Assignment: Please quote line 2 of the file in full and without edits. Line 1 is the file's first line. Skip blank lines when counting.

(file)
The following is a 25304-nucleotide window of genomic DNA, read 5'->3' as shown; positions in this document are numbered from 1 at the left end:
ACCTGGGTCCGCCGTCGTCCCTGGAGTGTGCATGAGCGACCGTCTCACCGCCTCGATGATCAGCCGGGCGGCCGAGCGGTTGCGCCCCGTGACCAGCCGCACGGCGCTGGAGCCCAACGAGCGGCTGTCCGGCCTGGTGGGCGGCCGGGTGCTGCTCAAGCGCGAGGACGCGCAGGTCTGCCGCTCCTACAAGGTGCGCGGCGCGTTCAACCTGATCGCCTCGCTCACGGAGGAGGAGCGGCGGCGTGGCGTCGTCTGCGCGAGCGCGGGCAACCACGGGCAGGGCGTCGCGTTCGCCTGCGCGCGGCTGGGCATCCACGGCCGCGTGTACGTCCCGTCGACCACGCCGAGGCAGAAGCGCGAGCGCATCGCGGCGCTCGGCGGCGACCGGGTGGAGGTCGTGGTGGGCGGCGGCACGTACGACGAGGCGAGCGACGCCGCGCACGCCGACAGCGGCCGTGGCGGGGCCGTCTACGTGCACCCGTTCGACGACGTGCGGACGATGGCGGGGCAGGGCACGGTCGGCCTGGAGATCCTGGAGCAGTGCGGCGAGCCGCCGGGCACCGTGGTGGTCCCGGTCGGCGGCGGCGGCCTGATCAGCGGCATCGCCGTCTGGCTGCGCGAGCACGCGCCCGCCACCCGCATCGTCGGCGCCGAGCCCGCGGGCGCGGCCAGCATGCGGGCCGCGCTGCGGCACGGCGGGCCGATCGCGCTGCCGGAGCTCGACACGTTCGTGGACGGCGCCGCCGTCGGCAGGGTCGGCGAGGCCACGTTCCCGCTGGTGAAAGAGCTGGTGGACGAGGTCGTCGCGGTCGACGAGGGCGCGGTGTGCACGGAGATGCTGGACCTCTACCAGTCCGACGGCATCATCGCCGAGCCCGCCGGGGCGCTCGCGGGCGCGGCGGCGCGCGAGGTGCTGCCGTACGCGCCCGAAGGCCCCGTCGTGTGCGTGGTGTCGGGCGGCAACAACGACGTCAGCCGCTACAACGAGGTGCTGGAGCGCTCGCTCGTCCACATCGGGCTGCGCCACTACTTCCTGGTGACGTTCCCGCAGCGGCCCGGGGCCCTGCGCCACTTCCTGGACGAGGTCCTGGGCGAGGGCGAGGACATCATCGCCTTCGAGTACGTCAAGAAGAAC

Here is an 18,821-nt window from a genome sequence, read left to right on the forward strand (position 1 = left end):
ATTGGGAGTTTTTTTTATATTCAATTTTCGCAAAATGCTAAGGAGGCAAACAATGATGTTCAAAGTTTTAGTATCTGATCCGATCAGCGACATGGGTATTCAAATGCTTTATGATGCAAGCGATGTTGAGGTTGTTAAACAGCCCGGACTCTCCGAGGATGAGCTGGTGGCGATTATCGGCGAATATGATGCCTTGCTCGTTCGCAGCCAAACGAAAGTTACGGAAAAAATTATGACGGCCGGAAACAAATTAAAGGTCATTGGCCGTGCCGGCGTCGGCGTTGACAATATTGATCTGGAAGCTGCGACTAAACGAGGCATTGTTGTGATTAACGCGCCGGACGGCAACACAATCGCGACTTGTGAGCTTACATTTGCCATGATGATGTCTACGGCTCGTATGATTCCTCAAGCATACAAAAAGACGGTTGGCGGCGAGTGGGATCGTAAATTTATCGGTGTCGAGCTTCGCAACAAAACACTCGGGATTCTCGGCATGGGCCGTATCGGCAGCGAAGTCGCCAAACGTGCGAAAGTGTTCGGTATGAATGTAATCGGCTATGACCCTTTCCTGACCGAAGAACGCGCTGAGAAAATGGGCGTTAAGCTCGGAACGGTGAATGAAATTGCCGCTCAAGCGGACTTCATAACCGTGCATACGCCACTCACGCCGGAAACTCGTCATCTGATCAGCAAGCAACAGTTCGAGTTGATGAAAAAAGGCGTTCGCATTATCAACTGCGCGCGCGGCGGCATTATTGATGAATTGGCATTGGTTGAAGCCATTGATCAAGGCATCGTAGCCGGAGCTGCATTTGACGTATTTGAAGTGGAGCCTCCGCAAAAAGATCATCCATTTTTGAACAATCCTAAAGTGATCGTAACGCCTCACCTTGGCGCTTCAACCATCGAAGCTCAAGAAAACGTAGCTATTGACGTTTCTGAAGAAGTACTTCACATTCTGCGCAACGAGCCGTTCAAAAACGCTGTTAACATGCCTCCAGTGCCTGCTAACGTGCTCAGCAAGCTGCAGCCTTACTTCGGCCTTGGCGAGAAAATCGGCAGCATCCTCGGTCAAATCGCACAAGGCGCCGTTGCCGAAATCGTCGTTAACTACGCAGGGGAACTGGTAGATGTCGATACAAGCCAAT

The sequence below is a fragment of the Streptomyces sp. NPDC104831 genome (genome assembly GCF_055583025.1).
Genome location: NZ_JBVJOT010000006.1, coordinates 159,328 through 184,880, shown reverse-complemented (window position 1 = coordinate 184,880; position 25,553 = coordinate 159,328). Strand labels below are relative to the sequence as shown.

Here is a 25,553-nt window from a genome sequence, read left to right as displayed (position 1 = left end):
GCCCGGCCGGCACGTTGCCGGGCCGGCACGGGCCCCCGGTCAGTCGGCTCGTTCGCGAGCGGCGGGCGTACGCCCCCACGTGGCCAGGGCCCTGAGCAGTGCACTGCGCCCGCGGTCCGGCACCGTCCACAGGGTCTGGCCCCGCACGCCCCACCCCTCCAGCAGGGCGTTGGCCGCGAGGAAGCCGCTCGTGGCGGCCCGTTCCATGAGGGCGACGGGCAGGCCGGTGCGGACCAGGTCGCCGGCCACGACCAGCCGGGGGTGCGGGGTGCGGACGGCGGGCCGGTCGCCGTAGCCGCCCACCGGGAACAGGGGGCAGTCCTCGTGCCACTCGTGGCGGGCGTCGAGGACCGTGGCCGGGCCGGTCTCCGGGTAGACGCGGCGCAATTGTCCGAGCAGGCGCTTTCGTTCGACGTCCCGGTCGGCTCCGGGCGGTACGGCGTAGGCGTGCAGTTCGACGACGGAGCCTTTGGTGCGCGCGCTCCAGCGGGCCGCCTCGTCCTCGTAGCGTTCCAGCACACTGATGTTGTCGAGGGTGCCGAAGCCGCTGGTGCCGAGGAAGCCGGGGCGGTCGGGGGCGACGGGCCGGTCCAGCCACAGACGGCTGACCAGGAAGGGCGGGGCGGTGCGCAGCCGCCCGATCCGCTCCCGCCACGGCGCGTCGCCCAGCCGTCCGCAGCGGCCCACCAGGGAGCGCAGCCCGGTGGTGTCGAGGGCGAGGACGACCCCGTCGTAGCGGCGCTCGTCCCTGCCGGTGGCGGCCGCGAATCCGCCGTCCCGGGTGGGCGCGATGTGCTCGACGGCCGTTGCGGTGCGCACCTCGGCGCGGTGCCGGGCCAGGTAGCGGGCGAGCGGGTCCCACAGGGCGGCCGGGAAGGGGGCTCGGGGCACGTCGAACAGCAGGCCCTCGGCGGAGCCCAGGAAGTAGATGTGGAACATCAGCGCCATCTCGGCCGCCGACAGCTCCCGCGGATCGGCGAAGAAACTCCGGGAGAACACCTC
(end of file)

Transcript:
ACCTGGGTCCGCCGTCGTCCCTGGAGTGTGCATGAGCGACCGTCTCACCGCCTCGATGATCAGCCGGGCGGCCGAGCGGTTGCGCCCCGTGACCAGCCGCACGGCGCTGGAGCCCAACGAGCGGCTGTCCGGCCTGGTGGGCGGCCGGGTGCTGCTCAAGCGCGAGGACGCGCAGGTCTGCCGCTCCTACAAGGTGCGCGGCGCGTTCAACCTGATCGCCTCGCTCACGGAGGAGGAGCGGCGGCGTGGCGTCGTCTGCGCGAGCGCGGGCAACCACGGGCAGGGCGTCGCGTTCGCCTGCGCGCGGCTGGGCATCCACGGCCGCGTGTACGTCCCGTCGACCACGCCGAGGCAGAAGCGCGAGCGCATCGCGGCGCTCGGCGGCGACCGGGTGGAGGTCGTGGTGGGCGGCGGCACGTACGACGAGGCGAGCGACGCCGCGCACGCCGACAGCGGCCGTGGCGGGGCCGTCTACGTGCACCCGTTCGACGACGTGCGGACGATGGCGGGGCAGGGCACGGTCGGCCTGGAGATCCTGGAGCAGTGCGGCGAGCCGCCGGGCACCGTGGTGGTCCCGGTCGGCGGCGGCGGCCTGATCAGCGGCATCGCCGTCTGGCTGCGCGAGCACGCGCCCGCCACCCGCATCGTCGGCGCCGAGCCCGCGGGCGCGGCCAGCATGCGGGCCGCGCTGCGGCACGGCGGGCCGATCGCGCTGCCGGAGCTCGACACGTTCGTGGACGGCGCCGCCGTCGGCAGGGTCGGCGAGGCCACGTTCCCGCTGGTGAAAGAGCTGGTGGACGAGGTCGTCGCGGTCGACGAGGGCGCGGTGTGCACGGAGATGCTGGACCTCTACCAGTCCGACGGCATCATCGCCGAGCCCGCCGGGGCGCTCGCGGGCGCGGCGGCGCGCGAGGTGCTGCCGTACGCGCCCGAAGGCCCCGTCGTGTGCGTGGTGTCGGGCGGCAACAACGACGTCAGCCGCTACAACGAGGTGCTGGAGCGCTCGCTCGTCCACATCGGGCTGCGCCACTACTTCCTGGTGACGTTCCCGCAGCGGCCCGGGGCCCTGCGCCACTTCCTGGACGAGGTCCTGGGCGAGGGCGAGGACATCATCGCCTTCGAGTACGTCAAGAAGAAC